Sunday, August 31, 2008

One Nation Under Ignorance

I have come to the conclusion that a good number of European immigrants who settled this land were not exactly the best representatives of their gene pool.

Granted, I already wasn't in a great mood this morning after rolling to the edge of the bed and planting my feet squarely into a pile of cat vomit as I arose from my not-so-peaceful slumber.

And the sight of an 18-inch tapeworm hanging from Sweet Pea's anus was another bad start to the morning.

All that aside, walking out to the street to pick up the Sunday New York Times would ultimately prove to be the most annoying aspect of my morning.

I simply cannot grasp the concept that so many Americans are straddling the political fence between Barack Obama and John McCain. It makes no sense to me whatsoever. How many people do you know who are undecided on key issues such as abortion, gay rights, Iraq, and the economy?

The differences between the two candidates are as stark as night and day, or if you prefer, black and white.

And yet, I read quote after quote from Americans in this article who simply can't decide. Am I asking too much to expect a little common sense? It's as if there are no issues, only empty, meaningless labels such as "maverick." Just read this.
Judith France and her daughter Holly France-Kremin have been torn about their choice for president ever since Senator Hillary Rodham Clinton lost the Democratic nomination to Senator Barack Obama. Now Senator John McCain has made up their minds, but in different ways, by his surprise pick of Sarah Palin, the little-known Alaska governor, as his Republican running mate.

“It made me like McCain a little more,” said Judith France, 62, of Thornville, Ohio. “They always say he was a maverick, and this made me think, well, he really is. He went all the way to Alaska — there aren’t that many people up there, they don’t have that many electoral votes — and he picked this person. I know people will say she’s inexperienced. But she’s been a governor for 20 months. That’s more experience than Obama has.”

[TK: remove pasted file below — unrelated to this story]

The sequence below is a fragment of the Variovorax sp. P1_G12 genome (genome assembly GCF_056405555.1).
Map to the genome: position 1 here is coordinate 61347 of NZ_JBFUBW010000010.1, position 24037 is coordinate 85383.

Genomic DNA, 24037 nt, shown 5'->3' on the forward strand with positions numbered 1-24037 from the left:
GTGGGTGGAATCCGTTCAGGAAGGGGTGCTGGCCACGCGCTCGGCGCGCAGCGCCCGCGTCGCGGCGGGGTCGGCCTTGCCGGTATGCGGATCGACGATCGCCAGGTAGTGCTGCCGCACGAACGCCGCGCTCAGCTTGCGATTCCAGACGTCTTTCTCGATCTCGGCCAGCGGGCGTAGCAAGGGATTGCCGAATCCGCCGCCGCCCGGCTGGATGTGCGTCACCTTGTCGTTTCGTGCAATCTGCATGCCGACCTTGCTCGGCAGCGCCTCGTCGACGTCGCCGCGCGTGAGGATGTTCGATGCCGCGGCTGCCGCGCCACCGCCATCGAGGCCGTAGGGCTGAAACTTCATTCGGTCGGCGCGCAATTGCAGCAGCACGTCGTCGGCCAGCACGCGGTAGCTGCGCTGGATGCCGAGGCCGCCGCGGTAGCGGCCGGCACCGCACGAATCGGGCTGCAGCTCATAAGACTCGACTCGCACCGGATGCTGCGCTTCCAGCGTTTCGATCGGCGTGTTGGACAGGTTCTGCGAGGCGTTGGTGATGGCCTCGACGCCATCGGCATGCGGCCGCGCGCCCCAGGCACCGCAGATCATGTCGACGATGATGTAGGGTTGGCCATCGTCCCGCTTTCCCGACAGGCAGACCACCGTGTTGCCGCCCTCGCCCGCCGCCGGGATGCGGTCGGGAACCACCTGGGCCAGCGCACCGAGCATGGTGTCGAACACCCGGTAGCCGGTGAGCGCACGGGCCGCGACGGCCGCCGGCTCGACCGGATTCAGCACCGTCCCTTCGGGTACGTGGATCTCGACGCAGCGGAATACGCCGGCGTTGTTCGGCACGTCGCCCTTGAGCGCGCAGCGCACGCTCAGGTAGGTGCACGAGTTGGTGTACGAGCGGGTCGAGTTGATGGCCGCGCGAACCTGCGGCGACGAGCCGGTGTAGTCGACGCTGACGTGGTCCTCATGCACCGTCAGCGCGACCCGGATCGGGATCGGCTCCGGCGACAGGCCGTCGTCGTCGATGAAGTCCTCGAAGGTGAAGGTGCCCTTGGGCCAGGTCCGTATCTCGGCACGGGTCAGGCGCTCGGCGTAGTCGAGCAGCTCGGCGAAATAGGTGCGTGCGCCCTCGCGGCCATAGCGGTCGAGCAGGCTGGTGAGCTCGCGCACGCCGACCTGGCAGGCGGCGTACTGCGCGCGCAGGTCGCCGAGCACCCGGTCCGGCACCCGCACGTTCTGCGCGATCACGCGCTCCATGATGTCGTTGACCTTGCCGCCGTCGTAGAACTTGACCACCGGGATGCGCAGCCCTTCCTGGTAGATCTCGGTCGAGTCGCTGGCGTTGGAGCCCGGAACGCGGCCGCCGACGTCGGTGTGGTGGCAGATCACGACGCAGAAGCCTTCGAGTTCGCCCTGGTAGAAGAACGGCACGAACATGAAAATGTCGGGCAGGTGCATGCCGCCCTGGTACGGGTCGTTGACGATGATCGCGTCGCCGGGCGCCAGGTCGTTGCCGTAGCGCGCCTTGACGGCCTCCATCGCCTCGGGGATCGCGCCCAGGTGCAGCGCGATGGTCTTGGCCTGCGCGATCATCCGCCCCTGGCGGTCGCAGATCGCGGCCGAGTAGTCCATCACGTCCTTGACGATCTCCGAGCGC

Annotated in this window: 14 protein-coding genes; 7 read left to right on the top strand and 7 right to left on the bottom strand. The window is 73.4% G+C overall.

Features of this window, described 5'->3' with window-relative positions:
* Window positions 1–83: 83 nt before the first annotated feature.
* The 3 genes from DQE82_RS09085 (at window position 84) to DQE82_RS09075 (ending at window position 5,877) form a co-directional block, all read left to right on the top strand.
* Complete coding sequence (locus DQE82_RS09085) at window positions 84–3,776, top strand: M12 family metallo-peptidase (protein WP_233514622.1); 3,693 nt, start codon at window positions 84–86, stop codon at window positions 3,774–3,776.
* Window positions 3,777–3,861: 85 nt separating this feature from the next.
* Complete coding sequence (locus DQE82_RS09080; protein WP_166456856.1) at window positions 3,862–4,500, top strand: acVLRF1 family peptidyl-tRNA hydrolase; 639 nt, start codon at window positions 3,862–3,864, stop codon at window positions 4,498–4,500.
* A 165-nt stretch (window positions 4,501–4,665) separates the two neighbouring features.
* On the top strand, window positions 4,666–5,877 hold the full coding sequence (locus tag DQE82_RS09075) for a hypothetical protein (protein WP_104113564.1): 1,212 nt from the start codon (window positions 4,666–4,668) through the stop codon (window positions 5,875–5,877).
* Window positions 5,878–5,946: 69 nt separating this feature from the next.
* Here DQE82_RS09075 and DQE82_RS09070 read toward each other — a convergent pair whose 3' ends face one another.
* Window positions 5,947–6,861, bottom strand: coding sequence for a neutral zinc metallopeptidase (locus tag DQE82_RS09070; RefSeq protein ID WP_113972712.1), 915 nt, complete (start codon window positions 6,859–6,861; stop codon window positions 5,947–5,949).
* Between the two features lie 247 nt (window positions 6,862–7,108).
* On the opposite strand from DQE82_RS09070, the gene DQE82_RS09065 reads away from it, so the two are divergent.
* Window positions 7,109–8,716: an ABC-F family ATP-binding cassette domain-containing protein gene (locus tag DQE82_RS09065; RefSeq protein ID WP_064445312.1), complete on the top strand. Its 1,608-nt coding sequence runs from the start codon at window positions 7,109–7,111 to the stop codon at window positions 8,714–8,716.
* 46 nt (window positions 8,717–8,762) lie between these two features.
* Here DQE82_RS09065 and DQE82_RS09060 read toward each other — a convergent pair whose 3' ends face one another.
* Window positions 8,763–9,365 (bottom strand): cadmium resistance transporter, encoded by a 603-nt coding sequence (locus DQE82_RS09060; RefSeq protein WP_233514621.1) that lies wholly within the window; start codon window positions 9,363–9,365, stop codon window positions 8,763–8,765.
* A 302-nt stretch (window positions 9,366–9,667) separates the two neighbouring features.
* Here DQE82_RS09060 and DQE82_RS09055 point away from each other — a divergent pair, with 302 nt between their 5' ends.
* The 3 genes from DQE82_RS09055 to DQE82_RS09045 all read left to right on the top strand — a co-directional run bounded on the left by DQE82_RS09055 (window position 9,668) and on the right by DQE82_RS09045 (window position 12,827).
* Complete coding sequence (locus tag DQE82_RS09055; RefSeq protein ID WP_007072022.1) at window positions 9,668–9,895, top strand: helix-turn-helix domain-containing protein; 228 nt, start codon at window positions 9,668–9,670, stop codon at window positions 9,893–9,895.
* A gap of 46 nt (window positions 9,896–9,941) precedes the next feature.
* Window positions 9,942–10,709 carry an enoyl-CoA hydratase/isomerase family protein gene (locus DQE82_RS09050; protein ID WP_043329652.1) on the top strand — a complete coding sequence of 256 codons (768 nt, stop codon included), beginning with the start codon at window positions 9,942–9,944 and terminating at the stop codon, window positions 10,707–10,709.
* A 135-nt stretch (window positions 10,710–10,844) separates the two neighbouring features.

Judith needs to brush up on her facts. Or maybe the Republicans will seize upon that inaccurate statement and use it in campaign ads. Who knows. But Barack Obama served in the Illinois Senate from 1997 until 2004 and has been a US Senator from Illinois since 2004. Do the math. That's a hell of a lot more than 20 months. Maybe Judith doesn't know the difference between months and years.

Thank God her daughter seems to have a brain and is putting it to good use.
Ms. France-Kremin, 36, who lives nearby in Dublin, an affluent suburb of Columbus, likewise has qualms about the seasoning of Mr. Obama, a first-term United States senator after eight years as a state senator. But she also strongly favors abortion rights, and Ms. Palin — more prominently than Mr. McCain — does not.

“That sealed my decision,” said Ms. France-Kremin, who added that she would no longer consider voting for Mr. McCain.

For our next exhibit, we go to another suburban outpost where a vacant mentality apparently abounds.
Shopping at a suburban mall in Michigan on Friday, Cathy Gates, 40, a registered Republican and a mother of two who calls herself a “football mom,” said that the Palin pick was “a big risk” but that it “makes me feel a little better” about voting for Mr. McCain.

“She does appeal to me,” Ms. Gates said. “You would feel she has the same values as you. Having a child with Down syndrome, and being the governor, and she calls herself a hockey mom. I was impressed. She’s very pretty and seems very smart. I hope it works out.”

Some Democratic-leaning women, as well, welcomed Mr. McCain’s barrier-breaking choice as some consolation after their dashed hopes of having a woman at the top of the ticket.